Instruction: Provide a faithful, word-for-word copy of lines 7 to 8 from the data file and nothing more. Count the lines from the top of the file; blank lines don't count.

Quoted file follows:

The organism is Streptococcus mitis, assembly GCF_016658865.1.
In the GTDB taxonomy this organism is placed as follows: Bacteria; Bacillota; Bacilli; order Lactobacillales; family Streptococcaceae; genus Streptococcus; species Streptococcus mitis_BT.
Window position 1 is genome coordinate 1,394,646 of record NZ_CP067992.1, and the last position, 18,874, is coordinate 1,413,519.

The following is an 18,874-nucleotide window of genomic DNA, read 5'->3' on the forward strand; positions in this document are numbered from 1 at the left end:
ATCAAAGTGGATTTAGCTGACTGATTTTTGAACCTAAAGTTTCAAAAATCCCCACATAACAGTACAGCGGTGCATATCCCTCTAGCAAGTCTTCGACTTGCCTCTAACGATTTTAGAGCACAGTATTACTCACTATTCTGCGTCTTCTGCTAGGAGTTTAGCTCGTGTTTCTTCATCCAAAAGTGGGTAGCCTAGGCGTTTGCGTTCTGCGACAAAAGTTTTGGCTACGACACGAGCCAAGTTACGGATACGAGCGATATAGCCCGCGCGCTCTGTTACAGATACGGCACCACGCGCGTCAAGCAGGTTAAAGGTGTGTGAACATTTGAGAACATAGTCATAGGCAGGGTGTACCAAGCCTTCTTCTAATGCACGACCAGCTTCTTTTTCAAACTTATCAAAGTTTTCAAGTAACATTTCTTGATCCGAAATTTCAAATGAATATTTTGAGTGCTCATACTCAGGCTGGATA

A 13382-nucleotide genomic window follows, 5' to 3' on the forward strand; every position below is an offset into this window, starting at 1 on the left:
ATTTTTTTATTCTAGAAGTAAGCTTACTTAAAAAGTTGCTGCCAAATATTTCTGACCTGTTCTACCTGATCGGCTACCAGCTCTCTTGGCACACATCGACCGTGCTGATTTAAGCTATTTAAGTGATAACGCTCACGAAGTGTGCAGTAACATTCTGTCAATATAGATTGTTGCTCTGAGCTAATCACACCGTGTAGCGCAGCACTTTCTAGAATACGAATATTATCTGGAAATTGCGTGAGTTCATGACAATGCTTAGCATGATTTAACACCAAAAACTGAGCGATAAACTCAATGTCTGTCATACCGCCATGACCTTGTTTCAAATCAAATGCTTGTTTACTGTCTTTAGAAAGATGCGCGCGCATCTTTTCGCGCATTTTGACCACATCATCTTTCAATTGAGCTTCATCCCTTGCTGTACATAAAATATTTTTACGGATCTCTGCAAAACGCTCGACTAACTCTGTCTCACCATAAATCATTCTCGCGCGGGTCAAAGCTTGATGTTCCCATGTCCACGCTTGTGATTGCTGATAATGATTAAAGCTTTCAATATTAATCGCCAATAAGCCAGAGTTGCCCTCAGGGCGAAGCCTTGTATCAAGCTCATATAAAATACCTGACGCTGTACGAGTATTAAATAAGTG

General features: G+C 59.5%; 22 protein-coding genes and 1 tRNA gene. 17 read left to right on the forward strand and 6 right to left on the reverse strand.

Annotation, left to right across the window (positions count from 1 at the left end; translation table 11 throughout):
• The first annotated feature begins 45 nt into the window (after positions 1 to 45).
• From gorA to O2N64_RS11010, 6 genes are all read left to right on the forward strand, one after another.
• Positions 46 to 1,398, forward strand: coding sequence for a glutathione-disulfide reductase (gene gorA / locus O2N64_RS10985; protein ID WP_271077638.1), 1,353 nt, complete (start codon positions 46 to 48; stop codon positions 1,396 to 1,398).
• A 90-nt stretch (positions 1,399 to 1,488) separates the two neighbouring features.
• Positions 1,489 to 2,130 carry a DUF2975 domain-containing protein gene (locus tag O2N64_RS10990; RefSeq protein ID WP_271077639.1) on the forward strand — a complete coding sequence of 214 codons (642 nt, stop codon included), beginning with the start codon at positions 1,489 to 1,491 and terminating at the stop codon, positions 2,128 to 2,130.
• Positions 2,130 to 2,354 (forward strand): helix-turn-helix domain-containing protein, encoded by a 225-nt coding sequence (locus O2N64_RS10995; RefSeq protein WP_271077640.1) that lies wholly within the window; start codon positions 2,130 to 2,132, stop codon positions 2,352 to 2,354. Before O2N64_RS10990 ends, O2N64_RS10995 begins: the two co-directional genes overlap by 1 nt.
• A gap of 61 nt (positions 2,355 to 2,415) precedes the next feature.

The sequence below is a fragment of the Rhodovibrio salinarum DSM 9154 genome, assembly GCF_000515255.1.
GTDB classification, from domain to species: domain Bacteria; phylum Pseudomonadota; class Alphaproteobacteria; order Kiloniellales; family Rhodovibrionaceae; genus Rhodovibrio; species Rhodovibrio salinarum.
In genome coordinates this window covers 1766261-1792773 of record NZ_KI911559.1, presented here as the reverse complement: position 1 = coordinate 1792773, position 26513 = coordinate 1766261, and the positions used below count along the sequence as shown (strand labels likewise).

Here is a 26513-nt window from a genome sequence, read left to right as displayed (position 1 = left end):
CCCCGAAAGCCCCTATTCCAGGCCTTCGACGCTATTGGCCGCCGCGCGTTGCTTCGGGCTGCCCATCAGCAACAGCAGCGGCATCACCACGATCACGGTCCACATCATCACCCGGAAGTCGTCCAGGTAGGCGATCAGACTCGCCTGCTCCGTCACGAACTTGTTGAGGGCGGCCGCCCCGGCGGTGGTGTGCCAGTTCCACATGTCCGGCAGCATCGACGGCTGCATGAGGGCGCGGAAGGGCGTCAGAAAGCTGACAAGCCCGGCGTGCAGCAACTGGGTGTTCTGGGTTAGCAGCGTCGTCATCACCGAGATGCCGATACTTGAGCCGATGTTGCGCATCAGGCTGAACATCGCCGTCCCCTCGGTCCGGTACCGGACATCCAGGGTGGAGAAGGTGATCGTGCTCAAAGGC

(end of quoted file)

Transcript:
ATTTTTTTATTCTAGAAGTAAGCTTACTTAAAAAGTTGCTGCCAAATATTTCTGACCTGTTCTACCTGATCGGCTACCAGCTCTCTTGGCACACATCGACCGTGCTGATTTAAGCTATTTAAGTGATAACGCTCACGAAGTGTGCAGTAACATTCTGTCAATATAGATTGTTGCTCTGAGCTAATCACACCGTGTAGCGCAGCACTTTCTAGAATACGAATATTATCTGGAAATTGCGTGAGTTCATGACAATGCTTAGCATGATTTAACACCAAAAACTGAGCGATAAACTCAATGTCTGTCATACCGCCATGACCTTGTTTCAAATCAAATGCTTGTTTACTGTCTTTAGAAAGATGCGCGCGCATCTTTTCGCGCATTTTGACCACATCATCTTTCAATTGAGCTTCATCCCTTGCTGTACATAAAATATTTTTACGGATCTCTGCAAAACGCTCGACTAACTCTGTCTCACCATAAATCATTCTCGCGCGGGTCAAAGCTTGATGTTCCCATGTCCACGCTTGTGATTGCTGATAATGATTAAAGCTTTCAATATTAATCGCCAATAAGCCAGAGTTGCCCTCAGGGCGAAGCCTTGTATCAAGCTCATATAAAATACCTGACGCTGTACGAGTATTAAATAAGTG

General features: G+C 59.5%; 22 protein-coding genes and 1 tRNA gene. 17 read left to right on the forward strand and 6 right to left on the reverse strand.